Charlie Rose Talks to Wal-Mart Stores CEO Doug McMillon

Wal-Mart’s CEO discusses worker pay, the impact of digital shopping, and his respect for Jeff Bezos
Photograph by Alex Wong/Getty Images

What did we learn this Black Friday about the way retail and e-commerce are changing?
Our stores were really cranking during Thursday and Friday. On the Thursday we had over 22 million visitors. Over the weekend, people downloaded our Black Friday ad 25 million times. We’re seeing the customer engage with us in stores and online and increasingly on their mobile devices in new ways. Mobile surprised even me. Over the Black Friday weekend, 70 percent of the orders we received digitally came through a mobile device.

You’ve mentioned people ordering online and picking up at the store. Explain the psychology at work there.
People are moving around, and they don’t want to sit at home and wait. In the U.K., our team’s been adding a pickup capability in the parking lot, drive-throughs, and sometimes even taking a truck and parking it at a tube station so they can meet people on their way home from work. We opened a store in northwest Arkansas a few months ago that you can’t go into and shop. It’s just a pickup point. So you order on your mobile device or our website, and you schedule a time slot. Guess who loves it: Mom loves it.

Talk to me about pay at Wal-Mart and the public’s perception of it.
Around the world, we’ve got 2.2 million associates. In the U.S., 1.3 million. Today we have less than 6,000 that make [only] the federal minimum wage. We’re going to make some changes in a few months that will create a situation where no Wal-Mart associate in the U.S. makes federal minimum wage. We couldn’t run a good business if we didn’t take care of people. Sometimes people want to talk about the bad news and not the good news.

China had been a growth powerhouse, but many now say momentum has shifted to the U.S. How do you see it?
Isn’t it funny how things change so quickly? Post-crisis everyone was talking about how fast China and Brazil and the rest of the BRICs were going to grow. To a large extent, because the economies are so connected, we’re all in a narrower band of growth. And the U.S. has emerged as the premier place to invest—the first place people are talking about.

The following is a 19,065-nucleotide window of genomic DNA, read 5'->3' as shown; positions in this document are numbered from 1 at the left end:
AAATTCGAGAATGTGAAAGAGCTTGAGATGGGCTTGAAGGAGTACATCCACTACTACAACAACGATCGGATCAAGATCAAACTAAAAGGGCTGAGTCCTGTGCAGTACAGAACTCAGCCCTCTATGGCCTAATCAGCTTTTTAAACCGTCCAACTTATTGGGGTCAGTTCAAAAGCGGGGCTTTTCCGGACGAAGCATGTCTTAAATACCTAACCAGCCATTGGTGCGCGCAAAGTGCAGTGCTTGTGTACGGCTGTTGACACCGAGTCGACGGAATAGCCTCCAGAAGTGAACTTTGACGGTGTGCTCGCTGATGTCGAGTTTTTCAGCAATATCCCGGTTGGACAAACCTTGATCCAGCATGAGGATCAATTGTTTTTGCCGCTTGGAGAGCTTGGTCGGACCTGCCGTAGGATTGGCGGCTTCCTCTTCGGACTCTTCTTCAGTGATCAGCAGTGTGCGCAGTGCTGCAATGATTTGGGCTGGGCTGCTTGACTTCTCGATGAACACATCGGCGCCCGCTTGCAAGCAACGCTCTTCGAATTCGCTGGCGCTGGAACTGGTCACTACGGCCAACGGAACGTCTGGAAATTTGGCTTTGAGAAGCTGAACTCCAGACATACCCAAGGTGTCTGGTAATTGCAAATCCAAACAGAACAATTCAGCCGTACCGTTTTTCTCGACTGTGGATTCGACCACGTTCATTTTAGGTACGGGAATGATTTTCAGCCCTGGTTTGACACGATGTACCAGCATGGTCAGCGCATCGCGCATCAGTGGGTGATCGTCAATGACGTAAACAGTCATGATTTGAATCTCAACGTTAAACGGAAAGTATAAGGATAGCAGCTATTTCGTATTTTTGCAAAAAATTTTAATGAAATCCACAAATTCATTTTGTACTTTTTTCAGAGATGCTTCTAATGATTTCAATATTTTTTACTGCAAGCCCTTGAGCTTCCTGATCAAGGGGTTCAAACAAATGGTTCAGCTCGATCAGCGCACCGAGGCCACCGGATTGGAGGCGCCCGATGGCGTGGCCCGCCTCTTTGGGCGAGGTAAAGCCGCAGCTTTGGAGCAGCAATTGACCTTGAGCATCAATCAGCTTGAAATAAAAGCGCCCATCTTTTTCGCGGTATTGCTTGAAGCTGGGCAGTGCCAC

Dec. 11: On “Charlie Rose,” a conversation with Doug McMillon, CEO of Wal-Mart, the world's largest retailer and private employer. At 48, he is the youngest CEO since Sam Walton founded the company in 1962.

But you’re looking hard at China, India, the rest of Asia, and you’re invested there?
Wal-Mart has really grown over the years. We’re now in 27 countries. We believe there’s a great opportunity for us in China. We’re also in Japan and have a small business in India. We’re focused on growing different types of stores and an e-commerce business. If you take China, for example, today we’ve got 400 stores. We’ve also got an e-commerce business based in Shanghai.

Everybody’s speculating about Wal-Mart vs. Amazon. It’s said you’ve given every one of your executives a book about Jeff Bezos and his company.
We believe in learning from other people. What Amazon’s doing, and what Jeff’s doing, is showing us and showing the world what’s possible. And I admire that.

Bezos studies Sam Walton, and now you’re studying him.
We’re trying to learn from Sam Walton, learn from the competition, and on a global basis be the very best. I’m confident that the things we’ve done that built this business still largely apply in the future.

How has Wal-Mart’s push to go green worked out?
About 80 percent of the waste that was generated by our stores is being recaptured. We’re the largest on-site solar power producer in the country because of the way we use the rooftops of our stores. We’re in the neighborhood of 25 percent renewable energy already.